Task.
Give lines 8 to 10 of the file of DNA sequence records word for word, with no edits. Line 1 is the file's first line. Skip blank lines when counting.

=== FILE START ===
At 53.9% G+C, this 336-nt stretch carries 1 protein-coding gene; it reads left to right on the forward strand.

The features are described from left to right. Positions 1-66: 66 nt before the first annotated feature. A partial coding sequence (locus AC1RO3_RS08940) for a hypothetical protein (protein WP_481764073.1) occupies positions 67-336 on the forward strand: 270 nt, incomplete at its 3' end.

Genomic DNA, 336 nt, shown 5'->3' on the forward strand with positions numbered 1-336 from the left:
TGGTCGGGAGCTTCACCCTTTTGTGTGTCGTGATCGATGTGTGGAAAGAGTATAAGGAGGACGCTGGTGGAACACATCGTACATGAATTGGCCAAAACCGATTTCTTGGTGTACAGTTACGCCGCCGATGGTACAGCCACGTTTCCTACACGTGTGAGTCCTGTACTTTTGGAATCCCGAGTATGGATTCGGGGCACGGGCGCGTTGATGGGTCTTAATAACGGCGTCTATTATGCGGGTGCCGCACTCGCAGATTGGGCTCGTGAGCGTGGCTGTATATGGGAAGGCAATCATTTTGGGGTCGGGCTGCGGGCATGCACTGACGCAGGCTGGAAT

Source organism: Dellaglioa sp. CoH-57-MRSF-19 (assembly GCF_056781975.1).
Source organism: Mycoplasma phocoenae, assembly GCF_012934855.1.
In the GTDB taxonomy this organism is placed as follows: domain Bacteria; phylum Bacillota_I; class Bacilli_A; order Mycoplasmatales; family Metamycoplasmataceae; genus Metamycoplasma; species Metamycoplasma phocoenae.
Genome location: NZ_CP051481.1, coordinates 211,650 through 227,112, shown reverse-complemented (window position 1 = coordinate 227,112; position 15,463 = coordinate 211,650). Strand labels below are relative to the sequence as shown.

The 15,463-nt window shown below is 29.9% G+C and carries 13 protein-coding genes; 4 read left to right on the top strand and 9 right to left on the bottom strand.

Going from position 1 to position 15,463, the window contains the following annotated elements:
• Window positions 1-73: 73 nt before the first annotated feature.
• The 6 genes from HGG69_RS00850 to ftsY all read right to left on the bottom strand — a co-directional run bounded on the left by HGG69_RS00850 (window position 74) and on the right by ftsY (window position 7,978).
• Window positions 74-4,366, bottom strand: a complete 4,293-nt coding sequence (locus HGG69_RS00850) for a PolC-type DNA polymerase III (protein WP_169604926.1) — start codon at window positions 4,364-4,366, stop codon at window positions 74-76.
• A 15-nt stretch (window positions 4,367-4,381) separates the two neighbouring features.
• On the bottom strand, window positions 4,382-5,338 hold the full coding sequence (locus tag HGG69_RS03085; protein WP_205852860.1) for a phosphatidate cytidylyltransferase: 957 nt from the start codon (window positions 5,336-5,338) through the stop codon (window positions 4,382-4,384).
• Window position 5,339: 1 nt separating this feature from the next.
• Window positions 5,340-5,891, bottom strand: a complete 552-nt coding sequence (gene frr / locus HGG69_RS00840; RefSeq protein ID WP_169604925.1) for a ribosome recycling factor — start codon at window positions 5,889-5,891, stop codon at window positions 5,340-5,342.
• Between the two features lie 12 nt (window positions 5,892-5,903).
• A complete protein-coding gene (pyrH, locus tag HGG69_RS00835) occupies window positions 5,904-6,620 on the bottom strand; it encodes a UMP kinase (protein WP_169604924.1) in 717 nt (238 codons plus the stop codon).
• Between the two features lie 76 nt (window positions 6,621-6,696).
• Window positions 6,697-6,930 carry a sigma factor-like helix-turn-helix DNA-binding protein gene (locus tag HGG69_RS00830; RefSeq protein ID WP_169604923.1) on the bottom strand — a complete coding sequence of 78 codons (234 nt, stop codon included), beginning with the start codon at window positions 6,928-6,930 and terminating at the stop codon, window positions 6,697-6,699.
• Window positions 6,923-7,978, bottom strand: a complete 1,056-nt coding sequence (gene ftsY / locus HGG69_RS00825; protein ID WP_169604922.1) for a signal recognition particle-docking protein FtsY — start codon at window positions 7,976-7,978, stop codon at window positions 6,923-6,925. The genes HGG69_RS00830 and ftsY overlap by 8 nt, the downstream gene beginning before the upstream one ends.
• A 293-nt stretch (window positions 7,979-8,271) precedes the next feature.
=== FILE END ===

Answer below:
Genome location: NZ_CP051481.1, coordinates 211,650 through 227,112, shown reverse-complemented (window position 1 = coordinate 227,112; position 15,463 = coordinate 211,650). Strand labels below are relative to the sequence as shown.

The 15,463-nt window shown below is 29.9% G+C and carries 13 protein-coding genes; 4 read left to right on the top strand and 9 right to left on the bottom strand.

Going from position 1 to position 15,463, the window contains the following annotated elements: